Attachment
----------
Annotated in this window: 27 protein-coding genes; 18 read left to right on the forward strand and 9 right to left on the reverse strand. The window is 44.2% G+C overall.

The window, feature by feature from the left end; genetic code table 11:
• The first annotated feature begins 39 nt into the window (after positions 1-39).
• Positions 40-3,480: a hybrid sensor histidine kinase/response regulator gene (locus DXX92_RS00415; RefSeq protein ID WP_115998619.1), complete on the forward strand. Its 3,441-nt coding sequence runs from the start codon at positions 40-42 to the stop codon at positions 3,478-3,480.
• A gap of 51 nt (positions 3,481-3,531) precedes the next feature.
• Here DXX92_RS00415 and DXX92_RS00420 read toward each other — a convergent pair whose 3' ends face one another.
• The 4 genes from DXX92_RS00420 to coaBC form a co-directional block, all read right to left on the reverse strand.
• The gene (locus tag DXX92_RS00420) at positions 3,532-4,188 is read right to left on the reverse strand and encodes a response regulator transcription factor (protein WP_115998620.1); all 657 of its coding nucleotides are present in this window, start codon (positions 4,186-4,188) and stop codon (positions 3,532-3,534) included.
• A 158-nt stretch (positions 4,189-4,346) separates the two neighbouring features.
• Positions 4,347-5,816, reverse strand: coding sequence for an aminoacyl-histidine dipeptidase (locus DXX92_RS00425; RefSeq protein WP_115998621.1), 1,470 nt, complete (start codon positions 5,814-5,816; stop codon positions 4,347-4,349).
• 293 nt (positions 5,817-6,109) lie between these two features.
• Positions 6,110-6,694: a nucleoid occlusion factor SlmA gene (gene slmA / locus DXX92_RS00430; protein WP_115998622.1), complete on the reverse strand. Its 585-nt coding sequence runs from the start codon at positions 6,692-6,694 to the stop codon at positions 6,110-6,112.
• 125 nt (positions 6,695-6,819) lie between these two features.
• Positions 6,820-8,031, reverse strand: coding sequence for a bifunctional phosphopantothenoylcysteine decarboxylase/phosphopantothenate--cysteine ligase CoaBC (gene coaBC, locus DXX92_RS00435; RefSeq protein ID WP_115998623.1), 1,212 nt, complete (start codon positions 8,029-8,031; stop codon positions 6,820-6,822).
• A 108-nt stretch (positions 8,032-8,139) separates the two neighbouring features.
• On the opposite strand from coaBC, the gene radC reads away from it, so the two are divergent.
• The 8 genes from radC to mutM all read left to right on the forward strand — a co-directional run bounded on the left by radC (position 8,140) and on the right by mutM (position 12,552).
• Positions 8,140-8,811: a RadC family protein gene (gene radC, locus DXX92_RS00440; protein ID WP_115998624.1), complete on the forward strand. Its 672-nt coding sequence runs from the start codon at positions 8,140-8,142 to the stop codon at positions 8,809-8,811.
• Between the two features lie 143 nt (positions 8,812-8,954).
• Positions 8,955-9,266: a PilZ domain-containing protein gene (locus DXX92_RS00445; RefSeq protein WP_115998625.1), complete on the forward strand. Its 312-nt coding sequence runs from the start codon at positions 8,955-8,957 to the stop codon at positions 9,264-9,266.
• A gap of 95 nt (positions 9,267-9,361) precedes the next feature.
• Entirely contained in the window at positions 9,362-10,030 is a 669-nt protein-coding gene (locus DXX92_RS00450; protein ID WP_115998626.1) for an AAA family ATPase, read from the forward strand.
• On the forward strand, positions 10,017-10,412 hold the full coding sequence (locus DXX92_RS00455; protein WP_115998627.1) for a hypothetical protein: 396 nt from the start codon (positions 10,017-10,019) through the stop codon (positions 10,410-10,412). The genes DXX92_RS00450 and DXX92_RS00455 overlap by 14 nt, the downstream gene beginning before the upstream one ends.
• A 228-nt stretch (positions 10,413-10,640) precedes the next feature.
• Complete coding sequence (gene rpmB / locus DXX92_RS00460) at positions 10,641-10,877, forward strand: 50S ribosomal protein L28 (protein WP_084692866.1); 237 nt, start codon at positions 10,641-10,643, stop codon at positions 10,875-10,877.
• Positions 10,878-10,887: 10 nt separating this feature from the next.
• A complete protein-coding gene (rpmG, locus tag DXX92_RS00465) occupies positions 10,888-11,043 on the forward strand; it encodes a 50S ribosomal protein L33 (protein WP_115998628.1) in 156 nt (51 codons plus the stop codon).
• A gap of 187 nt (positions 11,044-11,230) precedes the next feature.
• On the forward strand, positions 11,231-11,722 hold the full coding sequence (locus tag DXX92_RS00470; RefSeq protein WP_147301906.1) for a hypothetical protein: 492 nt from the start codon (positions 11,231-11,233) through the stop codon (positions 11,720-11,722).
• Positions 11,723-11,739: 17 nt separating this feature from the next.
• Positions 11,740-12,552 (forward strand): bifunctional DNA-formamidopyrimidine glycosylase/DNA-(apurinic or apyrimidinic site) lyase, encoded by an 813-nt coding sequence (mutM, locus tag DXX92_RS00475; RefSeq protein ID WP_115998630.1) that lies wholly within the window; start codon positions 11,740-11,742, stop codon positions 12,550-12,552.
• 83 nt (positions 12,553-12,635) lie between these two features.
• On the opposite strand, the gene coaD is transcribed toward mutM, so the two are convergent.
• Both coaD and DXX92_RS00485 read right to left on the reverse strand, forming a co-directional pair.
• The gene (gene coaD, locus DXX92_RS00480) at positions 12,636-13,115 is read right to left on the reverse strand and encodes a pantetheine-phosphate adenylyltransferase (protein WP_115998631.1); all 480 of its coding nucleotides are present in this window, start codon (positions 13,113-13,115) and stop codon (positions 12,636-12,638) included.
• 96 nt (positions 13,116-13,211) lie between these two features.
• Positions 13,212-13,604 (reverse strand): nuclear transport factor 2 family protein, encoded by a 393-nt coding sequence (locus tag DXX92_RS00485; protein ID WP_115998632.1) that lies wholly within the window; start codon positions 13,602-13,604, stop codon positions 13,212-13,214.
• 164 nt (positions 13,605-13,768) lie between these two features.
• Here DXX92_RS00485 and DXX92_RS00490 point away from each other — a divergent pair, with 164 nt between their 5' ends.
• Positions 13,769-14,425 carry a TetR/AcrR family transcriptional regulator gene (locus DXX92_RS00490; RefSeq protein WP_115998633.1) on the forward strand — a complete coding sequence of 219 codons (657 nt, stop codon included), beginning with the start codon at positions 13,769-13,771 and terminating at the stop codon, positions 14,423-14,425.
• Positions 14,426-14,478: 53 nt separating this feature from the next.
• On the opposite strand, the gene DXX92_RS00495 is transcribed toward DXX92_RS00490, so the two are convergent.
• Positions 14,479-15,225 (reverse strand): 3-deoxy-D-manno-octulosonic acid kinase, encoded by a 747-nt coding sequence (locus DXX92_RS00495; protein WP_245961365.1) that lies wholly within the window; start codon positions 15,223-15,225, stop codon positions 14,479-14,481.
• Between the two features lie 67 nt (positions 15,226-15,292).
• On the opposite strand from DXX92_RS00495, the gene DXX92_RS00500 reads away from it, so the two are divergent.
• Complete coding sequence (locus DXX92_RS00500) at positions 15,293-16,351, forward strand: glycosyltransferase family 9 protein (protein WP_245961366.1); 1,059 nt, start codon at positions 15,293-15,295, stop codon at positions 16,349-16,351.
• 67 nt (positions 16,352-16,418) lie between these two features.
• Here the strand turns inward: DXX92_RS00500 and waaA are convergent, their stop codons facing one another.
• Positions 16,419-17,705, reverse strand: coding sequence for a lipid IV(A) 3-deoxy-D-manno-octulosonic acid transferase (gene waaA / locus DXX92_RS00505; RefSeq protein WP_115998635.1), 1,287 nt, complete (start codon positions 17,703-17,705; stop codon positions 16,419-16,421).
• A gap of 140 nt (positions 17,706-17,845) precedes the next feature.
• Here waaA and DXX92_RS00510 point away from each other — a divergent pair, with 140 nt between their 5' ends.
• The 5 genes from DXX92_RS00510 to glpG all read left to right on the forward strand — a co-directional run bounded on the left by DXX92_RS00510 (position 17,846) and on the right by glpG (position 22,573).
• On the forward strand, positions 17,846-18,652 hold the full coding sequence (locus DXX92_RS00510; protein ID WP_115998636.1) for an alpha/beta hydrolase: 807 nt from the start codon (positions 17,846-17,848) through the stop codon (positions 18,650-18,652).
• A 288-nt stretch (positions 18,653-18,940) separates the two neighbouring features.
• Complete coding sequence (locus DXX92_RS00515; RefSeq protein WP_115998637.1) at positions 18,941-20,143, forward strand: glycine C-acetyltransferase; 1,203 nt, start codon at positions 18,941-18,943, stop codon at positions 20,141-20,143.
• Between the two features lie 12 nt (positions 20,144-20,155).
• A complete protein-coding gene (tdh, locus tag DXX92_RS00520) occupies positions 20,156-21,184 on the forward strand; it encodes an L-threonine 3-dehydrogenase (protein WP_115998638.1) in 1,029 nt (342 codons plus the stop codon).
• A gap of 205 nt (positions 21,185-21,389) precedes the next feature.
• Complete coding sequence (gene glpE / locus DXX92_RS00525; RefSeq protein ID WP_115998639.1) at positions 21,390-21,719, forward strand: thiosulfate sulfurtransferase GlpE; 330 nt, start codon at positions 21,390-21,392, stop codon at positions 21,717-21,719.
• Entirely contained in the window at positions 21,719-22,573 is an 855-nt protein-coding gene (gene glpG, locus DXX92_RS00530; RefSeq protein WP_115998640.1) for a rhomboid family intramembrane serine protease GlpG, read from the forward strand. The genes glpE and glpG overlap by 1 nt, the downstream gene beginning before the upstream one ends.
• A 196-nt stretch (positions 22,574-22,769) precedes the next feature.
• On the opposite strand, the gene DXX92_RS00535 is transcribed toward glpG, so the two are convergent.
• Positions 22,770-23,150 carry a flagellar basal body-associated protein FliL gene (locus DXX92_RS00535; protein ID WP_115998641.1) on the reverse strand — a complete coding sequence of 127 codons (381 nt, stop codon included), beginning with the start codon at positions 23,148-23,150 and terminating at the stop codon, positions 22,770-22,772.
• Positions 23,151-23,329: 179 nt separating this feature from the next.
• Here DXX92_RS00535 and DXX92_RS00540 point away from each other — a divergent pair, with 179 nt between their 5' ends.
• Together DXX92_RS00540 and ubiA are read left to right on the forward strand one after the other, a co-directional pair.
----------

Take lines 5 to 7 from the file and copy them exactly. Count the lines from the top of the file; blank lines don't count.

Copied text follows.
• A gap of 51 nt (positions 3,481-3,531) precedes the next feature.
• Here DXX92_RS00415 and DXX92_RS00420 read toward each other — a convergent pair whose 3' ends face one another.
• The 4 genes from DXX92_RS00420 to coaBC form a co-directional block, all read right to left on the reverse strand.